Patients “driven to frenzy by the disease, especially at night … went here and there, colliding with one another and suddenly falling to the ground dead.”
No, it’s not a scene from the modern-day Ebola outbreak. It’s a description from Venice of a hospital ward during the plague that first struck the city in the mid-1300s.
The city fathers didn’t understand what they were up against. And that’s precisely why Venice’s response to the plague crisis serves as a model for modern cities and nations facing unpredictable threats. That’s the perspective of several experts on risk management who write on Venice’s response in the latest issue of the journal Environment Systems and Decisions
Venice, as an international trade center, was especially vulnerable to the Black Death. And it was especially innovative in devising responses to the disease.
Venice established what’s often considered to be the first quarantine hospital, or lazaretto, in 1432. (The word quarantine derives from the Italian for “forty,” as in forty days of isolation.) The lazaretto sat on an island in the Venetian Lagoon and was “so big that from afar it resembles a castle,” according to an observer. It could seem, as another writer put it, like “hell itself,” with “groans and sighs … without ceasing,” not to mention “foul odors [and] clouds of smoke from the burning of corpses.”
Later, a second hospital was established, on a different island, largely for people who were thought to have come in contact with the disease yet were not sick. Merchants who hoped to trade in the city also had to spend time on these or other islands until deemed healthy. In the worst years a flotilla of boats provided additional space for patients.
The hospital wards may have seemed chaotic. But the authors of the article argue that beyond the chaos lay some surprisingly sophisticated crisis management. Civic leaders were methodical decision-makers, disciplined about enforcing rules intended to stanch the outbreak but flexible enough to try alternatives when things went wrong., And citizens trusted leaders enough to follow those proposals. (The rigid social hierarchy probably made deference more natural than in a modern democracy.)
Titled “Risk and Resilience Lessons from Venice,” the article is a manifesto in favor of “resilience,” a trendy concept in risk-management circles. Traditional risk management, the authors argue, requires predicting the likelihood of various specific crises and devising specific solutions: Building a levee of a certain height, for example, to protect against a range of likely levels of storm surge.
Resilience theory, on the other hand, starts from the premise that many threats are fundamentally unpredictable or have unpredictable twists or secondary effects. It’s a more flexible, “holistic” approach. “That’s the argument about resilience,” says Igor Linkov, a risk analyst with the Army Corps of Engineers, an adjunct professor of engineering and public policy at Carnegie Mellon University and a paper co-author. “Can we design our countermeasures in a way that no matter what the threat is we still manage to do our best to recover fast?” (He stresses that the paper represents his own views, not those of the agency he works for.)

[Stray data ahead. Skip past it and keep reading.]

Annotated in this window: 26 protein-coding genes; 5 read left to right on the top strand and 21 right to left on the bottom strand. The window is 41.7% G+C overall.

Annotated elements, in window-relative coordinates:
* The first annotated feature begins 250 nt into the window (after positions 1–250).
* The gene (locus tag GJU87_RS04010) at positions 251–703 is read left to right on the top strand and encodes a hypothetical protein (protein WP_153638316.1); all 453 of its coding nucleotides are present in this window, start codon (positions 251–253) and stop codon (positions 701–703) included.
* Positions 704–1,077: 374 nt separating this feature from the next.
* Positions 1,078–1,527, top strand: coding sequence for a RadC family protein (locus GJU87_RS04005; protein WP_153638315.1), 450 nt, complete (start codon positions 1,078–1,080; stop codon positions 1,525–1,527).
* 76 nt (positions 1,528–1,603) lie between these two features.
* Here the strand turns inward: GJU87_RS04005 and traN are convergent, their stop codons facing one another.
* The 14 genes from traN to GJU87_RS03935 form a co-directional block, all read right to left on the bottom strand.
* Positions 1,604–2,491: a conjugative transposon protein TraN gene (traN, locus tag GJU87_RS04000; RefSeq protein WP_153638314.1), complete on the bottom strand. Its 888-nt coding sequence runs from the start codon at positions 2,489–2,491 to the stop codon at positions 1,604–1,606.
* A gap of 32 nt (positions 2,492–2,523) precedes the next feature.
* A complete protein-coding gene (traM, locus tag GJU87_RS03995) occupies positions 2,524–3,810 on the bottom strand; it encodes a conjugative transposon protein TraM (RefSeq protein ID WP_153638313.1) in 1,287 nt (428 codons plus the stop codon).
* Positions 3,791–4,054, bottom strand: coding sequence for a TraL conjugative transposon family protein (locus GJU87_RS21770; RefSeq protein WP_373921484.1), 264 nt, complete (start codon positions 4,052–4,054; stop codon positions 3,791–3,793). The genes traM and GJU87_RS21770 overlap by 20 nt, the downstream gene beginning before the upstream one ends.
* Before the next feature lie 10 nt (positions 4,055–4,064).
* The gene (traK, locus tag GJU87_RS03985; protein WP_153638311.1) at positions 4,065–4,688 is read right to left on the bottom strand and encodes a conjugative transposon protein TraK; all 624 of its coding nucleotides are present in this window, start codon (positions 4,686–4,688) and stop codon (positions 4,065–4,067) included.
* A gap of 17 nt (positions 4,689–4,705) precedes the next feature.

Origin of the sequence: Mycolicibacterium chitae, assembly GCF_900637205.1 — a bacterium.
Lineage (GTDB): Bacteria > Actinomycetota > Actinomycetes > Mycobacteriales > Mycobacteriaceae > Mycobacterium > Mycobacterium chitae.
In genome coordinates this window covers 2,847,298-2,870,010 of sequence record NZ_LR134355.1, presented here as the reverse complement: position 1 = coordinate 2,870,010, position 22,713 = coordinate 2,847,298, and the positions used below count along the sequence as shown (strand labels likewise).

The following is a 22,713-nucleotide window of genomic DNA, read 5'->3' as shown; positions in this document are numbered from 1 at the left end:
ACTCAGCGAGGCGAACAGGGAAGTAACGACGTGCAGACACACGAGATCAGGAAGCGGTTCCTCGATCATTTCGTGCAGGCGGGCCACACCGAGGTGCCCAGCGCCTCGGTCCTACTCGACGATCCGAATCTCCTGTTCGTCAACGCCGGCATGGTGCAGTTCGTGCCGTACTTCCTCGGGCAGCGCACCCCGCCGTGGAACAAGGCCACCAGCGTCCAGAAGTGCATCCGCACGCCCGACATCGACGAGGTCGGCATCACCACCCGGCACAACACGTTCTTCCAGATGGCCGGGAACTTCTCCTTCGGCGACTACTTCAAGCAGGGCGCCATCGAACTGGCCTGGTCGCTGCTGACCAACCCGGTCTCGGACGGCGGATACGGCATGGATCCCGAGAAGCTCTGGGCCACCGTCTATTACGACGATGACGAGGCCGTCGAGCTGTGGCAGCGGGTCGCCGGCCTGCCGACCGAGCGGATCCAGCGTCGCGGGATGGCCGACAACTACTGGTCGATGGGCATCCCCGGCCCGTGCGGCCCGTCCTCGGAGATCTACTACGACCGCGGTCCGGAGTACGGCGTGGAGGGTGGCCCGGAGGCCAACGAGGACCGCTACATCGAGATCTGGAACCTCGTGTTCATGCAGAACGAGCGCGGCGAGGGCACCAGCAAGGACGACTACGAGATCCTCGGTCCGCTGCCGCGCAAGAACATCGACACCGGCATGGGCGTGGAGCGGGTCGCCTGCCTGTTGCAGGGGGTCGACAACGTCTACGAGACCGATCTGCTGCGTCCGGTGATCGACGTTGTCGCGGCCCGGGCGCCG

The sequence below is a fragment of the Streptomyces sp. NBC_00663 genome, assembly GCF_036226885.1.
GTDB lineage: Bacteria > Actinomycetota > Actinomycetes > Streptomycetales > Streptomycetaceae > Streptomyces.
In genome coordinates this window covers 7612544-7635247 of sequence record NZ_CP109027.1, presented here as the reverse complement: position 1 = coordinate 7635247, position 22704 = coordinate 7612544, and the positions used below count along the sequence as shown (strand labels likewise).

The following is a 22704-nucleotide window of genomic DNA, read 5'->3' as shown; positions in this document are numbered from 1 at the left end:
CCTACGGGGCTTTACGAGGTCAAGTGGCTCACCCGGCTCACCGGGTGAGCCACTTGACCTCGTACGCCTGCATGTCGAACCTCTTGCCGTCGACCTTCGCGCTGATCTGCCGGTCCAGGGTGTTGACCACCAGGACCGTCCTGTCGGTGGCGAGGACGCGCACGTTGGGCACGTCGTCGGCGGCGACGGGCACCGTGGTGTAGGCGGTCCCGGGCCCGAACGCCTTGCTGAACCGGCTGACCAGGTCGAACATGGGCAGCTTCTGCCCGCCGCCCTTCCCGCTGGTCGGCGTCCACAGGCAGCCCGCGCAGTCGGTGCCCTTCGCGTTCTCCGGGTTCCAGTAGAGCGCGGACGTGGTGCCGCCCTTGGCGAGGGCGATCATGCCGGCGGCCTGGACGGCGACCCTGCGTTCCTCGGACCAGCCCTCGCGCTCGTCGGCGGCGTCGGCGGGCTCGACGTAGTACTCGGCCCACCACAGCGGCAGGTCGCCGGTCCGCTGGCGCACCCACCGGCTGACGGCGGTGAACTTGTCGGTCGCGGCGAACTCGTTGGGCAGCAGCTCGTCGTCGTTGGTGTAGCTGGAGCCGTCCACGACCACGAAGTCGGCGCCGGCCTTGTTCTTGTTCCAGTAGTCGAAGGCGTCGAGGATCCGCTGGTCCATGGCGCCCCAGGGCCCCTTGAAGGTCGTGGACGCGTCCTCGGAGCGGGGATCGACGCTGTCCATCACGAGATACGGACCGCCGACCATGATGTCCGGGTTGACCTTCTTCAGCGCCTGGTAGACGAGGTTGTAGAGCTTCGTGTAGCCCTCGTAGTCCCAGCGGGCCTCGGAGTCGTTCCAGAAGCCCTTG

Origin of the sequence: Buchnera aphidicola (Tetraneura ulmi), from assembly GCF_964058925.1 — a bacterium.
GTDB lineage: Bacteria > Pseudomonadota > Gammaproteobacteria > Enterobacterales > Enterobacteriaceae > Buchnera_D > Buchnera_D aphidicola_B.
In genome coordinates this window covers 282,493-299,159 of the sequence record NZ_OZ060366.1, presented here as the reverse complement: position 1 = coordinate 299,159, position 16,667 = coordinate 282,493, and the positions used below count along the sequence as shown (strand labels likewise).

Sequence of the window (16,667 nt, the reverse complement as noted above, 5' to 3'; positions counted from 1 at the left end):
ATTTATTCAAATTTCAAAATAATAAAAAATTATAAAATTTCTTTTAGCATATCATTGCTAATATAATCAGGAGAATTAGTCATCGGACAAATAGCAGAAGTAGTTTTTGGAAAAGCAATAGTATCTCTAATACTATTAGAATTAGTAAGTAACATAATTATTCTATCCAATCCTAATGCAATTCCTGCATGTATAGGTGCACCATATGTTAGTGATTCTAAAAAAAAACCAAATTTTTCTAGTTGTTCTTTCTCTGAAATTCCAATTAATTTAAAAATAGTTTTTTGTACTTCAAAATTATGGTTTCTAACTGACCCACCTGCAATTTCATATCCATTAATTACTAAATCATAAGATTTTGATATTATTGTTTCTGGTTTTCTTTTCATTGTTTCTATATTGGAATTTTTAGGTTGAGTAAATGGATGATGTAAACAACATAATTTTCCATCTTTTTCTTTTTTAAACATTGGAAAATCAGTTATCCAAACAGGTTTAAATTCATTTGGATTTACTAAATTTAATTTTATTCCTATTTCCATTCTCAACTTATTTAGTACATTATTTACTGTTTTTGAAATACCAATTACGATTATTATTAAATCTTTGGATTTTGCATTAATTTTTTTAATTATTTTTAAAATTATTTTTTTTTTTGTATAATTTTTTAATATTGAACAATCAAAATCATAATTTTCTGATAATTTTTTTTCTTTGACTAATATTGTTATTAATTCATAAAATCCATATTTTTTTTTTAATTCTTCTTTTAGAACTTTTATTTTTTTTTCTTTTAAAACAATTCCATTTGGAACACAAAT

In plague-era Venice, given the primitive state of medicine, many approaches proposed by “experts” ranged from clearly useless to, well, almost certainly useless. Some Christians, thinking the plague was a sin, scourged themselves to appease God. The more superstitious put stones or bricks in the mouths of the dead to prevent them from eating their way out of their coffins.
The state of science was not sufficient to prove or disprove such approaches, so the city let such endeavors coexist alongside other experiments. Working on the loose assumption that the plague was transmittable through contact, city leaders tried quarantine, which separated the sick from the well without shutting down the life of the city entirely. They oversaw the creation of special clothing for doctors, including beaked masks, filled with vinegar — an early kind of respirator.
It’s not the specific countermeasures Linkov and his co-authors want to highlight but the disciplined-yet-improvisatory response. (The sight of people fleeing quarantine in West Africa highlights the difficulty of enforcing rules during periods of open-ended threats.)
There are lessons for today, Linkov and his colleagues argue. (Indeed, resilience theory was the subject of meetings this month at the National Institutes of Standards and Technology, and the National Academy of Sciences.) Just as modern Venice is erecting multibillion dollar sea walls to protect the city from rising seas, the U.S. is investing heavily in levees and walls, to prevent a repeat of the post-Hurricane Sandy woes.
But Linkov says that such preventative measures need to happen alongside efforts to prepare local communities to cope with the unexpected — and to change course in the midst of disaster. Governments can identify vulnerable populations in advance, they can make evacuation plans, and they can propose staging areas where people wait out the worst of a storm. Lines of communication between government and citizenry, and expectations for action, need to be established in advance.
It’s a long way from plagues, but consider blackouts. It is difficult to design a multiply redundant electrical grid that will never fail, Linkov says. “But if blackouts are very short, most people are willing to tolerate them, especially if they have been trained.” That kind of training can mark the difference between resilience and a system that will collapse into chaos when stressed.
The challenges may have changed since the 1400s, but the advantages of certain nimble approaches to crisis persist, the authors say. The Ebola epidemic has already taken unexpected turns. When you don’t have all the answers, resilience becomes all the more crucial.